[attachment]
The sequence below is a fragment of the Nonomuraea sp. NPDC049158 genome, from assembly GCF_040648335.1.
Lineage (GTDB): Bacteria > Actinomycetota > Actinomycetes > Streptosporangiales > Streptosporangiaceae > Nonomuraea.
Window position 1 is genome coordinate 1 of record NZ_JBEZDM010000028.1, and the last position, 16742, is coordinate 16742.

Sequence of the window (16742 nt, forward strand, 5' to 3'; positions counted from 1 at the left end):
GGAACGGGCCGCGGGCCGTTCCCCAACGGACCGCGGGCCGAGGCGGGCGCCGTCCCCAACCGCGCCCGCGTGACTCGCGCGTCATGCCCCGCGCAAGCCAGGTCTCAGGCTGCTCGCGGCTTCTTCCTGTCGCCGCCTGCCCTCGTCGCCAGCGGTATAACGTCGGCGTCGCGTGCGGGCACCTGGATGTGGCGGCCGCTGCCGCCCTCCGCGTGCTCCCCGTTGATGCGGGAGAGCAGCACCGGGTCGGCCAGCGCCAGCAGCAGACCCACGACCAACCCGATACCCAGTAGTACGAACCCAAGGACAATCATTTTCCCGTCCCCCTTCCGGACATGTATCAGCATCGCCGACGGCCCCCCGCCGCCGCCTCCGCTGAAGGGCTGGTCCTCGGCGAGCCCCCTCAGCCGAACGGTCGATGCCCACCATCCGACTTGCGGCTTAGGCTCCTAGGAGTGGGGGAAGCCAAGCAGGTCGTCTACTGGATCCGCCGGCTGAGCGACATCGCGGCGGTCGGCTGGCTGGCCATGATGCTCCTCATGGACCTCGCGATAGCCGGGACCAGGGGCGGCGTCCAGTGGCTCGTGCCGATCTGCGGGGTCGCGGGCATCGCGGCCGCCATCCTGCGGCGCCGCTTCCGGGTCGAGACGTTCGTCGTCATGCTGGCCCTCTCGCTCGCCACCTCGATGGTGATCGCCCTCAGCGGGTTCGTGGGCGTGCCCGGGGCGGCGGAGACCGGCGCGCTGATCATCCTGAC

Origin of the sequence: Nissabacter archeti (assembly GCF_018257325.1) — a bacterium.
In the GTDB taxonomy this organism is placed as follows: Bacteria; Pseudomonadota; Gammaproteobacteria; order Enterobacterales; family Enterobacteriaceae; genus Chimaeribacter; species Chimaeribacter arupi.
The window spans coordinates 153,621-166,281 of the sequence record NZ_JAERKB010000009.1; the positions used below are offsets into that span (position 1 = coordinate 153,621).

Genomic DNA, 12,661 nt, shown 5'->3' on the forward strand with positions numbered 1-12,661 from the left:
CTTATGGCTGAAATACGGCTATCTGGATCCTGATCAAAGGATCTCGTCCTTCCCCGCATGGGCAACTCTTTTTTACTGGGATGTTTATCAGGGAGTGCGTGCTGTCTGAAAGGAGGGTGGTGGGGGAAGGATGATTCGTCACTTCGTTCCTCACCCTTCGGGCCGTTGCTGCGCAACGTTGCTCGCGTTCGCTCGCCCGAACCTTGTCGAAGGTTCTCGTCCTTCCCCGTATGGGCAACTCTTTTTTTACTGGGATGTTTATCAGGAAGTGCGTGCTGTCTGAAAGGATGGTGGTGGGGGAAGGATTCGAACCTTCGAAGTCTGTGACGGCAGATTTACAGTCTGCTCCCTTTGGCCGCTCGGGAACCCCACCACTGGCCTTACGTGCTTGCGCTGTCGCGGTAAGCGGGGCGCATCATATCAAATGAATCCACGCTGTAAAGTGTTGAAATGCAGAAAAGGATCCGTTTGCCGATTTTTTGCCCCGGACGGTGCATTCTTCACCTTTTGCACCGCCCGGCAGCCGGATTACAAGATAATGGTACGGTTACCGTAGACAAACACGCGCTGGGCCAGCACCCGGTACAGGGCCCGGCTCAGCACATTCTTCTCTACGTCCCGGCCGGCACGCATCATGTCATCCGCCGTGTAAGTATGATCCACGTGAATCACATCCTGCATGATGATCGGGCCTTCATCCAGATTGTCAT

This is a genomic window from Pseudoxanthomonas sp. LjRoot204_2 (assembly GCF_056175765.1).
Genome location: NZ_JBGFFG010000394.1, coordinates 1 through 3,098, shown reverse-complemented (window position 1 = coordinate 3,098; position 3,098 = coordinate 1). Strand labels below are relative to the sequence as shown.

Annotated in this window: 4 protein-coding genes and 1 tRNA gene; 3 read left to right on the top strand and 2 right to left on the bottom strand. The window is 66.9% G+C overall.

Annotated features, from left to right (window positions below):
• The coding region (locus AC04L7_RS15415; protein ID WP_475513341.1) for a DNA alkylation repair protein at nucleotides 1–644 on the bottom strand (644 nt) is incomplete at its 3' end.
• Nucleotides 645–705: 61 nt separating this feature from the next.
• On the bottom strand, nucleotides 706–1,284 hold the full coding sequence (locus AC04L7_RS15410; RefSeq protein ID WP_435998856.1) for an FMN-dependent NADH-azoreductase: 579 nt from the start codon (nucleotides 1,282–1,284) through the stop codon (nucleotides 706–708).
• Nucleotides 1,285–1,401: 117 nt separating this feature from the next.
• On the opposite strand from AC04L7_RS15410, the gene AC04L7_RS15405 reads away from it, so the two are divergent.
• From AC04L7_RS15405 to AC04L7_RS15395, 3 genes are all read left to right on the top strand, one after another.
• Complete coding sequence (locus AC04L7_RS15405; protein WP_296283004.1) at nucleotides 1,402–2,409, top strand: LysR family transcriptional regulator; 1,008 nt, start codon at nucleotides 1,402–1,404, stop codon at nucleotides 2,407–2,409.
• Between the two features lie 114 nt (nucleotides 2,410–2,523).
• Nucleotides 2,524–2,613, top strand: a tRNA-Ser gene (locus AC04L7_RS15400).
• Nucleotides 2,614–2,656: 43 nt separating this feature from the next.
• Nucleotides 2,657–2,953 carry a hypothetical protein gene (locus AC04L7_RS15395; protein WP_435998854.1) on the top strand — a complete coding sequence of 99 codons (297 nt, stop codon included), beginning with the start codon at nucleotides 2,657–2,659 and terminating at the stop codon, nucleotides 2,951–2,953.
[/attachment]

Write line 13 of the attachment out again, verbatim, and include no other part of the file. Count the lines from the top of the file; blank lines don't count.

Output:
Annotated in this window: 4 protein-coding genes and 1 tRNA gene; 3 read left to right on the top strand and 2 right to left on the bottom strand. The window is 66.9% G+C overall.